deemed admissible earlier in this case, and he has the requisite experience to perform that
assessment. Ultimately, however, his treatment of obesity as a risk factor was unreliable, and that
made his differential diagnosis unreliable.1 This ruling assumes that the reader is familiar with
The motion to exclude Schneider’s testimony was initially granted on the papers on June 1,
the experts’ testimony, the Court’s prior orders on general and specific causation, and the Ninth
Circuit opinion on appeal. See generally In re Roundup Products Liability Litigation, 390 F.
Supp. 3d 1102 (N.D. Cal. 2018) (Pretrial Order No. 45, Dkt. No. 1596); In re Roundup Products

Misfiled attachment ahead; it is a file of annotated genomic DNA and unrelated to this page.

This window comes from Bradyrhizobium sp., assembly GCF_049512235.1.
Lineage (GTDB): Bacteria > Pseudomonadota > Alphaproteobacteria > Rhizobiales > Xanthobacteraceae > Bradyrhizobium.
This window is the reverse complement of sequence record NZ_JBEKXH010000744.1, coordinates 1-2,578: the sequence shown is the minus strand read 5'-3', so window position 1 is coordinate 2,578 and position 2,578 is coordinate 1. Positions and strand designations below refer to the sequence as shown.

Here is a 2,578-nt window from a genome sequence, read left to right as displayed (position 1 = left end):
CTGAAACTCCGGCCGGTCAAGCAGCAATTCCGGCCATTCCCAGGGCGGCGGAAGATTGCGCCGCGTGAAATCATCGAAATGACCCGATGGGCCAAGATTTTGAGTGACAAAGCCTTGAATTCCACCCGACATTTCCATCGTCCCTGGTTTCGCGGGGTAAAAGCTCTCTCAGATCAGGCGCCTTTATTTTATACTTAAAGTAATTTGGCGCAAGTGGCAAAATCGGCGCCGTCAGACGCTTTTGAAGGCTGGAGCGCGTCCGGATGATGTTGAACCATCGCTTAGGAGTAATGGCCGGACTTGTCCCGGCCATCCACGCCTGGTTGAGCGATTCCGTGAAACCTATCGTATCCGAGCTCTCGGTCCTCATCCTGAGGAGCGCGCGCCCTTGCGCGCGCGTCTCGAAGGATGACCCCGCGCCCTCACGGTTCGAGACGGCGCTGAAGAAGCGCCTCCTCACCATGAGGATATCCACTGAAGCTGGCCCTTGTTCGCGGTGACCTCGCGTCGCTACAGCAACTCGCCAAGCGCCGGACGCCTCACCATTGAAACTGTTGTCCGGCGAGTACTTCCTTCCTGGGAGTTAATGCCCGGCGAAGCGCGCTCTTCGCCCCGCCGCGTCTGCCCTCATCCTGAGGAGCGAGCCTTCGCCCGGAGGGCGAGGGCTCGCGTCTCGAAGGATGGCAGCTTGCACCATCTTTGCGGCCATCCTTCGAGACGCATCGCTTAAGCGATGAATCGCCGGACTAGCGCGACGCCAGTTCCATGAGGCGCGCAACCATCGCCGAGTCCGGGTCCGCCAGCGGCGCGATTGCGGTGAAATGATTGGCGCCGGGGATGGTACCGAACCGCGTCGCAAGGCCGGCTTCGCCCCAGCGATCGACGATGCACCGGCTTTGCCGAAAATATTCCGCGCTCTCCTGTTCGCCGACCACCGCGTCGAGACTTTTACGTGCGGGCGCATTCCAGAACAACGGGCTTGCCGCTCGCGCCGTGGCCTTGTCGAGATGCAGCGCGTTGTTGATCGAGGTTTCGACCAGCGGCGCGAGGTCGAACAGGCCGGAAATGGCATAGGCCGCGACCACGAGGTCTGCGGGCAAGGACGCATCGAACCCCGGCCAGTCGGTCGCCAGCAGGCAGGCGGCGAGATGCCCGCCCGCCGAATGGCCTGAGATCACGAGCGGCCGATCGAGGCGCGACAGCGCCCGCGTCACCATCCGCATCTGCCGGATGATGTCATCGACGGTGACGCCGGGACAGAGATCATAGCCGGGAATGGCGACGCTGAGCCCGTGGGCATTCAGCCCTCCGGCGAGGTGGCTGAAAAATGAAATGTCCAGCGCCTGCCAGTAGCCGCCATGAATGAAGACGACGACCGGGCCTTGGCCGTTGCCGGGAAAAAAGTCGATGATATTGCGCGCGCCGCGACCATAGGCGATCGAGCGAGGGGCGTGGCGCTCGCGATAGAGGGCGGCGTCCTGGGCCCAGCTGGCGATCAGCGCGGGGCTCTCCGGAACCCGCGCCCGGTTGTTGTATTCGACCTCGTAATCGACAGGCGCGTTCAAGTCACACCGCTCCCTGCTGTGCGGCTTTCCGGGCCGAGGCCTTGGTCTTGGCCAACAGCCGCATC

Liability Litigation, 358 F. Supp. 3d 956 (N.D. Cal. 2019) (Pretrial Order No. 85, Dkt. No.
2799); Hardeman v. Monsanto Company, 997 F.3d 941 (9th Cir. 2021).
Neither Charles nor Schneider took the key step necessary for a reliable general causation
opinion in this case: “offering independent and relatively comprehensive opinions that the
epidemiological and other evidence demonstrates glyphosate causes NHL in some people who
are exposed to it.” Pretrial Order No. 45, Dkt. No. 1596 at 3. Consider the discussion of Dr.
Portier as compared to Dr. Nabhan in this Court’s prior order. In ruling Portier’s general
causation opinion admissible, the Court noted that he “considered the possible roles that chance,
confounding, small sample sizes, and recall bias might have played in explaining the observed
results” of the studies he took into account. Id. at 37; see also id. at 37–39. Meanwhile, Nabhan